A Tragic Loss by Monsignor Ferrarese

One of the things that I love to do is read. Ever since I was a kid, I looked at books as magical doors into amazing adventures. One of my favorite places in East New York, where I grew up, was the local library on Arlington Avenue. It was a big old mansion surrounded by greenery. In it was a whole world of knowledge and possibility. I can still remember the smell of the books as you walked into the entrance. There was a hush and a real respectful silence there. I could wander through the stacks of books, take some out, sit in comfortable leather chairs, and read to my hearts content. And if I found a book that was really worthwhile, I could take it home by the power granted to me by my library card.

When it rained, playing with my friends was not possible. Since I was an only child of elderly parents and therefore had a lot of time alone on my hands, there was always the library to go to, and the books, my companions, ready to share their knowledge with me. In those pages, there were stories about my faith, scientific books about minerals and rocks, adventure stories filled with dangers and narrow escapes—all kinds of subjects ready to open doors of enjoyment for me! Rain also kept people away from the library so that I often was quite alone in that mansion with only the quiet librarians! In more than one way, I felt like a rich kid with lots of great and interesting time to play and to learn, surrounded by these friends of mine—the books.

When I think of the riches of reading that, even today, fills my leisure times, and then hear that people have stopped reading except in the spurts that the computer allows, I feel that this is a tragic loss!

Sitting in front of a computer is a very different kind of experience. But all this is done in small bursts. There is so much to do there: emails, texts, Amazon, browsing, etc. Scientists have proven that this ‘small burst learning’ and the constant motion that the computer requires has changed the way our minds work. We have difficulty now staying with something for an extended period of time; we are always restlessly moving. Our attention span is very short. Staying with one thing becomes boring and we fear that it is preventing us from things that are happening online that we should be aware of and involved in. And so we keep moving.

Contrast that with settling into a comfortable chair and opening Tolstoy’s ‘War and Peace’ (well over a thousand pages!) and getting lost in a complex, entertaining, and richly described plot that mirrors life in a far-off land and in a distant time, yet seems amazingly familiar and intimate to our lives! This is the power of a great story. It does not reveal itself in little gulps of time. It is immersive and enriching. It is well worth the time and effort. It can only be achieved by doing it, and that requires time and discipline. There is no other way!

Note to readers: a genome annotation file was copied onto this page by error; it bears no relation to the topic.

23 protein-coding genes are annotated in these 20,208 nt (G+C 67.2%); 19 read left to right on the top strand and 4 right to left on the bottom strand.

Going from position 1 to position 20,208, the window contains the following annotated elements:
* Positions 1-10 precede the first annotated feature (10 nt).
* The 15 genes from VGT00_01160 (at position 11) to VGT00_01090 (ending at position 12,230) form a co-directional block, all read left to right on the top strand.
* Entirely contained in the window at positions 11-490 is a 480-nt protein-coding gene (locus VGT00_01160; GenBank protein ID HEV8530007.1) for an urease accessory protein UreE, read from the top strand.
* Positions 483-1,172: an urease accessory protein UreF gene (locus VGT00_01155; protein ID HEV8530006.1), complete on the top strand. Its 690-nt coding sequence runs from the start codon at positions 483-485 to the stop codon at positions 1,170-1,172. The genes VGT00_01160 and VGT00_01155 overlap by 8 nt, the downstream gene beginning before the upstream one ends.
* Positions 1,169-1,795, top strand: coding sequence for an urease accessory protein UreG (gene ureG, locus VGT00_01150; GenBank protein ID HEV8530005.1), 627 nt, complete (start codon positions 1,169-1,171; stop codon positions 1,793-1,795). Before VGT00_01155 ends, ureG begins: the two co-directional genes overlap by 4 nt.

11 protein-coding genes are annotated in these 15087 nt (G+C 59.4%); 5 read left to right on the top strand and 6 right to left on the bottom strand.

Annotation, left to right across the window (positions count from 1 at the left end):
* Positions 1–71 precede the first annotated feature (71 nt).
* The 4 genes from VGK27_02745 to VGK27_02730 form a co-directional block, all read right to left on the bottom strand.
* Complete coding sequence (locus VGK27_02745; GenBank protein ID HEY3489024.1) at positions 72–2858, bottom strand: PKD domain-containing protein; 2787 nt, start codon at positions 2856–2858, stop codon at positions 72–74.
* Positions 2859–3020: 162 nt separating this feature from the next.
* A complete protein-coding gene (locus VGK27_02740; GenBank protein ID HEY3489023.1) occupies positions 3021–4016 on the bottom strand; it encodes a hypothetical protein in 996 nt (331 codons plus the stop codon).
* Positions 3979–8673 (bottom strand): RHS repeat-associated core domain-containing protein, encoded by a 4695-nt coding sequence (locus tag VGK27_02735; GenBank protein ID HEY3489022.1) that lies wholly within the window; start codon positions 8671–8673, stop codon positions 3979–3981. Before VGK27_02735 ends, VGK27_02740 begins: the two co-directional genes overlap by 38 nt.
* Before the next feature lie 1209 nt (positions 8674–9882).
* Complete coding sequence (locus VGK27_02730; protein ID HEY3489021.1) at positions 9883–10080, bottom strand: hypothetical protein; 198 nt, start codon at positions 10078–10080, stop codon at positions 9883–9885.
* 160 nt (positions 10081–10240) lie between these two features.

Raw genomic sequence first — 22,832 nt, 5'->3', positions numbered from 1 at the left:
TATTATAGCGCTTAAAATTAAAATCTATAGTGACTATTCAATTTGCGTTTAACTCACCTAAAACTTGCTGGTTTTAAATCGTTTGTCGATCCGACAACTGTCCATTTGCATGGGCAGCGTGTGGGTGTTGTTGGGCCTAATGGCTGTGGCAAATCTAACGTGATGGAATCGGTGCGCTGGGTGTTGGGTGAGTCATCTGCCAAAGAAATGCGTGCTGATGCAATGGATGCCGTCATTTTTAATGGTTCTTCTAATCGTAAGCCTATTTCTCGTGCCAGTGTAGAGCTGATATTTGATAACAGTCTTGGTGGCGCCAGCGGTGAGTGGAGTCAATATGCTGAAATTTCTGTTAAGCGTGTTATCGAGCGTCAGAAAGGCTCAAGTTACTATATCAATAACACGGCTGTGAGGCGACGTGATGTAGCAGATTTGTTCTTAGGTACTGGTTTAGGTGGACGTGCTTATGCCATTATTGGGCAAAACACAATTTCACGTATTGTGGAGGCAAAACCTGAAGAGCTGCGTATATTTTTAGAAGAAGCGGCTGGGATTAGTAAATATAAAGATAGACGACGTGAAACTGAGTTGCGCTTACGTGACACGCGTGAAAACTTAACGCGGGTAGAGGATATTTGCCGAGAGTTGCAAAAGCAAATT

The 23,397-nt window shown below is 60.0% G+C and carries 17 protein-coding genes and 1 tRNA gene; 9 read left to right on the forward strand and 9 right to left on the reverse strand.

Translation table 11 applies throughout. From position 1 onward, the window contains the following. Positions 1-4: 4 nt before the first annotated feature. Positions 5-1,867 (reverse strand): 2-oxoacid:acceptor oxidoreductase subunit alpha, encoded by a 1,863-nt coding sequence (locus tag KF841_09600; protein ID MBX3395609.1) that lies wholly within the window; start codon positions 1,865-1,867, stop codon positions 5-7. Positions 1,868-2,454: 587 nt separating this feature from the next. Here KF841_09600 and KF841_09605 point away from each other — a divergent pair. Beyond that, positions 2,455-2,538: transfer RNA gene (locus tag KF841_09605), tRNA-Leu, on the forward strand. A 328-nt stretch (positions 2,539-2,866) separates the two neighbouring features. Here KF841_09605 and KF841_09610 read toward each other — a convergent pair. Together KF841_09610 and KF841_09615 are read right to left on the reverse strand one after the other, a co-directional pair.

Any educator will tell you that few are the students in their class, on whatever level, elementary, high school or college, who regularly give themselves into the experience of extended reading.

This is nothing short of tragic!

This lack of discipline in reading extends to other things. Great Art requires discipline, learning and patience. Whenever I have tried to introduce someone to a great opera, film, painting or play, I have found them sometimes not willing to meet the work of art on its own terms. They rush to judgment with that most terrible pronouncement: it’s boring!

If one encounters, say, a symphony by Beethoven, and half way through it gives it a thumbs down, is that the fault of Beethoven? Did the person try to learn about the symphony? Were they patient with it? Would they be willing to hear it again? Usually, not.

Great art needs open and humble hearts, as does great reading. Just as discipline is needed in learning to play a sport or mastering a trade, so discipline is necessary to enjoy a great book and a wonderful, but difficult, piece of music.

But it is never too late.

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